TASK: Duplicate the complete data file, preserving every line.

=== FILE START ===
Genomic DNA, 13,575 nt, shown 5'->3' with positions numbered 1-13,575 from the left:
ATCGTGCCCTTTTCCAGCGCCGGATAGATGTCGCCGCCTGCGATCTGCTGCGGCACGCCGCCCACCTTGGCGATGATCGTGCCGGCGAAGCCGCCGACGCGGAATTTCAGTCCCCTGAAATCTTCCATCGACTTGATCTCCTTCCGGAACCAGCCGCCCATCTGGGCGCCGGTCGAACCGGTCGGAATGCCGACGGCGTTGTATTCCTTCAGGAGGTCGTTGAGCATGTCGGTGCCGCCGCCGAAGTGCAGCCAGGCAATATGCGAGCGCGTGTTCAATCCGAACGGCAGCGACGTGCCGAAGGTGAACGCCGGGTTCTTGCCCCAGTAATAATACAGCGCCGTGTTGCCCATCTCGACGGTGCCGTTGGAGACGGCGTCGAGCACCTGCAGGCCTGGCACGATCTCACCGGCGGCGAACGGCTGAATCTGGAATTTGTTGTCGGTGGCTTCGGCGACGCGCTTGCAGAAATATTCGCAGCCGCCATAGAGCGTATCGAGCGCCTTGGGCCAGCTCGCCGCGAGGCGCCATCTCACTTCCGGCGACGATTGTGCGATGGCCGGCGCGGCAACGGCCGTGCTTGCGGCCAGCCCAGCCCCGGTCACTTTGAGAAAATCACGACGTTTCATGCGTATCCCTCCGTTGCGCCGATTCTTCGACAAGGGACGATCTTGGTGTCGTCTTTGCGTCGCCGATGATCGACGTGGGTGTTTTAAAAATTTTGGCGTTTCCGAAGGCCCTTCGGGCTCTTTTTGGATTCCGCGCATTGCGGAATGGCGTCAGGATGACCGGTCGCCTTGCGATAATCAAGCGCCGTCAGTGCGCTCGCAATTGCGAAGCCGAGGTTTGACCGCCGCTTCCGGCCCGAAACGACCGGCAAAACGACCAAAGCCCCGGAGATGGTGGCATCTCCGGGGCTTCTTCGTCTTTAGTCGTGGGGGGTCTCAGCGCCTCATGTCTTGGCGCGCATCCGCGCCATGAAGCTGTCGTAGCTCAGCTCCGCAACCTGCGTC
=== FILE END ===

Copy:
Genomic DNA, 13,575 nt, shown 5'->3' with positions numbered 1-13,575 from the left:
ATCGTGCCCTTTTCCAGCGCCGGATAGATGTCGCCGCCTGCGATCTGCTGCGGCACGCCGCCCACCTTGGCGATGATCGTGCCGGCGAAGCCGCCGACGCGGAATTTCAGTCCCCTGAAATCTTCCATCGACTTGATCTCCTTCCGGAACCAGCCGCCCATCTGGGCGCCGGTCGAACCGGTCGGAATGCCGACGGCGTTGTATTCCTTCAGGAGGTCGTTGAGCATGTCGGTGCCGCCGCCGAAGTGCAGCCAGGCAATATGCGAGCGCGTGTTCAATCCGAACGGCAGCGACGTGCCGAAGGTGAACGCCGGGTTCTTGCCCCAGTAATAATACAGCGCCGTGTTGCCCATCTCGACGGTGCCGTTGGAGACGGCGTCGAGCACCTGCAGGCCTGGCACGATCTCACCGGCGGCGAACGGCTGAATCTGGAATTTGTTGTCGGTGGCTTCGGCGACGCGCTTGCAGAAATATTCGCAGCCGCCATAGAGCGTATCGAGCGCCTTGGGCCAGCTCGCCGCGAGGCGCCATCTCACTTCCGGCGACGATTGTGCGATGGCCGGCGCGGCAACGGCCGTGCTTGCGGCCAGCCCAGCCCCGGTCACTTTGAGAAAATCACGACGTTTCATGCGTATCCCTCCGTTGCGCCGATTCTTCGACAAGGGACGATCTTGGTGTCGTCTTTGCGTCGCCGATGATCGACGTGGGTGTTTTAAAAATTTTGGCGTTTCCGAAGGCCCTTCGGGCTCTTTTTGGATTCCGCGCATTGCGGAATGGCGTCAGGATGACCGGTCGCCTTGCGATAATCAAGCGCCGTCAGTGCGCTCGCAATTGCGAAGCCGAGGTTTGACCGCCGCTTCCGGCCCGAAACGACCGGCAAAACGACCAAAGCCCCGGAGATGGTGGCATCTCCGGGGCTTCTTCGTCTTTAGTCGTGGGGGGTCTCAGCGCCTCATGTCTTGGCGCGCATCCGCGCCATGAAGCTGTCGTAGCTCAGCTCCGCAACCTGCGTC